Of course there are limits to trust and empowerment, for instance if employees misuse their positions to seek their own advantage. In the virtual context, there is even greater leeway between empowering your employees and giving them creative freedom, and holding them to account and demanding results. In this context we lack many of the small and larger indicators that enable us to make a coherent appraisal of a person’s behavior. The following questions help to give clarity:

  • What are the skills and experience that my employee can bring to this issue?
  • What certainties does my employee need in order to do an outstanding job?
  • What are the areas or tasks in which I could trust my employee to take on more responsibility?
  • What tendencies can tell me if an employee is withdrawing and not taking responsibility? In this case, how can I hold him/her to account more effectively?
  • What criticisms do I have of my employee? What do I want to see improve? What positive intentions can I depend on?
  • How can I support my employee in emotionally challenging situations?

In the 60s, American social psychologist Douglas McGregor contrasted the “X-type” personality (people who are reluctant to work and need to be extrinsically motivated) with the “Y-type” personality (people who are enthusiastic and intrinsically motivated). In the digital context, we would all be well advised to work on a developing positive, Y-type attitude. Not only does it make sense, it also helps you to work more effectively – and, at the end of the day, it makes life more enjoyable for everyone.

5. Seeking and offering feedback

We all find ourselves in organizations that are constantly learning and changing. Amidst all this movement and change, we simply can’t do without regular external feedback to help us gage our own performance. Without feedback, you have no means of assessing your effectiveness as a leader. This is where I ask the revealing question: “Can you think of a piece of feedback you have received which led you to change your leadership behavior?” Of course it takes courage to ask for authentic, critical feedback. But the research of Sheila Heen and Douglas Stone in their publication “Thanks for the Feedback” shows that the key to constructive, successful feedback lies not so much in the feedback itself, but more in the recipient. As humans, we are driven in our behavior to hang on to the habits that have led to success in the past. On top of that, it is especially difficult for managers to ask for feedback – because after all, they are the people who are supposed to know what to do. So, if you are able to step outside yourself and critically compare your own self-image with the image other people have of you, this creates the best conditions for a productive learning culture. That is why this fifth success factor is extremely important, both for your own development and for the successful development of your company. We can identify different levels on which we need constructive feedback:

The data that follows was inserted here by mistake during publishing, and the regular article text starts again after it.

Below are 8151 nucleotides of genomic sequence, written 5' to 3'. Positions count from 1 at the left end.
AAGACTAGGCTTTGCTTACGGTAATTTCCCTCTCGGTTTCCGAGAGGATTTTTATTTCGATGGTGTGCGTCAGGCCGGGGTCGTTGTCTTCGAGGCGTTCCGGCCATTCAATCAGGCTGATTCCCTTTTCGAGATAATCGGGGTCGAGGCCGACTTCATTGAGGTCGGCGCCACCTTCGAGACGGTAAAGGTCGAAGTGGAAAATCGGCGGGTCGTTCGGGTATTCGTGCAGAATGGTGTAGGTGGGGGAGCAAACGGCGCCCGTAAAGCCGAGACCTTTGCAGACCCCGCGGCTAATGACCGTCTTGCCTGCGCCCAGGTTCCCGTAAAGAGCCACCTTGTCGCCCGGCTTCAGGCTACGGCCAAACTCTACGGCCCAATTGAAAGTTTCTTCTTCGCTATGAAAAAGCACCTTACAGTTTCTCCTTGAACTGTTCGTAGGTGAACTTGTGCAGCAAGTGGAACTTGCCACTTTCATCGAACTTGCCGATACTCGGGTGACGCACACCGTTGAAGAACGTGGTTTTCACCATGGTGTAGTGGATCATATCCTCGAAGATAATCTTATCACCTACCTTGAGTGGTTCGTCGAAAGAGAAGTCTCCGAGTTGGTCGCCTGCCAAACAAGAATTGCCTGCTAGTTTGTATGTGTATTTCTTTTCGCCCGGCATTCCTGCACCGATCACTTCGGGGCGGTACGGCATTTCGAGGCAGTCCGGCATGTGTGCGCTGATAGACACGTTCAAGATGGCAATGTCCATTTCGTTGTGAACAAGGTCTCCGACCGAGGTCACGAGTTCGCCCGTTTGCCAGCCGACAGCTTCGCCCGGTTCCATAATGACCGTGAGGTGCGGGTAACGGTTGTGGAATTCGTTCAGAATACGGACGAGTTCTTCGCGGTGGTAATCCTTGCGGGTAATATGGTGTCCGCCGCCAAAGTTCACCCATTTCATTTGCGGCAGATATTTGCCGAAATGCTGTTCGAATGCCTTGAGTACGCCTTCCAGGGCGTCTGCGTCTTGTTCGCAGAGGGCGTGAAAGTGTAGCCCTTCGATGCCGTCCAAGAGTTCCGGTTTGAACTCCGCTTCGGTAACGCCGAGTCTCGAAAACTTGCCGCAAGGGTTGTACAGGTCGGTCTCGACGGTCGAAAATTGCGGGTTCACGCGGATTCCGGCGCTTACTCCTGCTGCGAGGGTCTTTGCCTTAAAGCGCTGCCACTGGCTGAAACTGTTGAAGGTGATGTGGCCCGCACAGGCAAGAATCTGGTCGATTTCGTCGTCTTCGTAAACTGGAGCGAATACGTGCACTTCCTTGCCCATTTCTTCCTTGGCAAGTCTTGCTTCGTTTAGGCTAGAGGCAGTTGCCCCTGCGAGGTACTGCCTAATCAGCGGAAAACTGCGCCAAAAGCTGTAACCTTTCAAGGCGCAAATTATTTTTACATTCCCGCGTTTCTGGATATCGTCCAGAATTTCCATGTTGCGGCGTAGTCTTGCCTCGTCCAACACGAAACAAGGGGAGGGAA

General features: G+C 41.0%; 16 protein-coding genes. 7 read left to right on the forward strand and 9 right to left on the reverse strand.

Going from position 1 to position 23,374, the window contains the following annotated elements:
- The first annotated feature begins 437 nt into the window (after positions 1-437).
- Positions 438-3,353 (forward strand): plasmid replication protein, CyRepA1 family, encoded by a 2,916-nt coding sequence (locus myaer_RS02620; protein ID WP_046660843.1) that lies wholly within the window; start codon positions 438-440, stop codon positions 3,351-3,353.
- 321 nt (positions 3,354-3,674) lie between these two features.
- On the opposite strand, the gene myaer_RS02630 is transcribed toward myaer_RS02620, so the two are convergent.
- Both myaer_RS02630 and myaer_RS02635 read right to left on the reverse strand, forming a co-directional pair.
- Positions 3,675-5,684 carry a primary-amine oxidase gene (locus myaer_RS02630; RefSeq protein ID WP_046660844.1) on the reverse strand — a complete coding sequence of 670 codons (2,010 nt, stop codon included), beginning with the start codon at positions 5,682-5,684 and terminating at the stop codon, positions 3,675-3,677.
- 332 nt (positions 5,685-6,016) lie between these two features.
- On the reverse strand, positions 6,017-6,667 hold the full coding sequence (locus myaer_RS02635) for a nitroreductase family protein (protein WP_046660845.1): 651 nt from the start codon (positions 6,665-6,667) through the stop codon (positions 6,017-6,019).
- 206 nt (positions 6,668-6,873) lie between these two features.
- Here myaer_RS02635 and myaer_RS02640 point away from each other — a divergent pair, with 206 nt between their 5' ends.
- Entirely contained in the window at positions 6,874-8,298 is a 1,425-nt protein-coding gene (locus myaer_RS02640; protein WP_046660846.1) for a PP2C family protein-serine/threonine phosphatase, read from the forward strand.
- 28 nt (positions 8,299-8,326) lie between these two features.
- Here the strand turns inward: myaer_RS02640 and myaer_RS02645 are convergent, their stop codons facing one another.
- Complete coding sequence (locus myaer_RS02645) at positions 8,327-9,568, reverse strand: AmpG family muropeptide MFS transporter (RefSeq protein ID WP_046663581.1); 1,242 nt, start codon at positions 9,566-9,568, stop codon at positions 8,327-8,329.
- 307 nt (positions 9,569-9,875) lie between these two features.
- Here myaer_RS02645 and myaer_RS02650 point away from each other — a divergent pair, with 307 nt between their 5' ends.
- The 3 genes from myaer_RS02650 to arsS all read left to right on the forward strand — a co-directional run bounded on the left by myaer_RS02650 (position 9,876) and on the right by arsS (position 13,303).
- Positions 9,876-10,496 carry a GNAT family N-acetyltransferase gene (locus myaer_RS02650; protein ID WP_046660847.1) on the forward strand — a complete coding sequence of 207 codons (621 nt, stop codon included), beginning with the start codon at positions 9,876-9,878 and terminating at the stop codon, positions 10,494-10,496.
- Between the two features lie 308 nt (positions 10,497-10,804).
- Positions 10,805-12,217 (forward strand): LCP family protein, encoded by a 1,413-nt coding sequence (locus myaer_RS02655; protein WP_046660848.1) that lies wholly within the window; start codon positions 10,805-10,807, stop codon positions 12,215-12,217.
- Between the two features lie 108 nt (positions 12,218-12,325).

• Achieving better quality: improving efficiency, ensuring services are customer-focused, clarifying interfaces, optimizing processes, leveraging synergies, eliminating redundancies, etc.
  • Evaluation: comparing expectations and results.
  • Leadership ability: setting clear goals and achieving them, clarifying expectations and responsibilities, etc.
  • Lifeblood of the corporate culture: making the vision a reality, strengthening a values-based approach, dealing with mistakes, etc.
  • Strengthening relationships: getting other people actively involved, accepting and offering personal exchange, actively switching between the objective and the relationship levels.
  • Personal development: comparing how you see yourself with how others see you, anchoring behavioral changes and uncovering blind spots.

A successful project manager whose role in the company management had just been redefined wanted to gain a coherent view of the qualities others see in him before making a final decision whether to accept the new position. For this purpose, during one of our workshops he actively asked his colleagues to describe his strengths and weaknesses. As result, he gained a stronger sense of personal direction, as well as a constructive role within the company as a whole. What feedback would help you to move forward? Who would you ask to give it? The more confident your employees are with giving you feedback, whether good or bad, and that by expressing criticism they will not risk losing their bonus or being given a negative appraisal, the more frequently they will be willing to open up and give you their honest opinion. This fosters a mindset focused on learning and development which will have a positive impact, both on the workplace atmosphere and on your reputation.

Useful links

Harvard Business Review (März 2020) A Guide to Managing Your (Newly) Remote Workers

Harvard Business Review (April 2020) How Managers Can Support Remote Employees

McKinsey (März 2020) A blueprint for remote working: Lessons from China

IMD (August 2018) Leading virtual teams: 4 ways to increase engagement when your teams aren’t face-to-face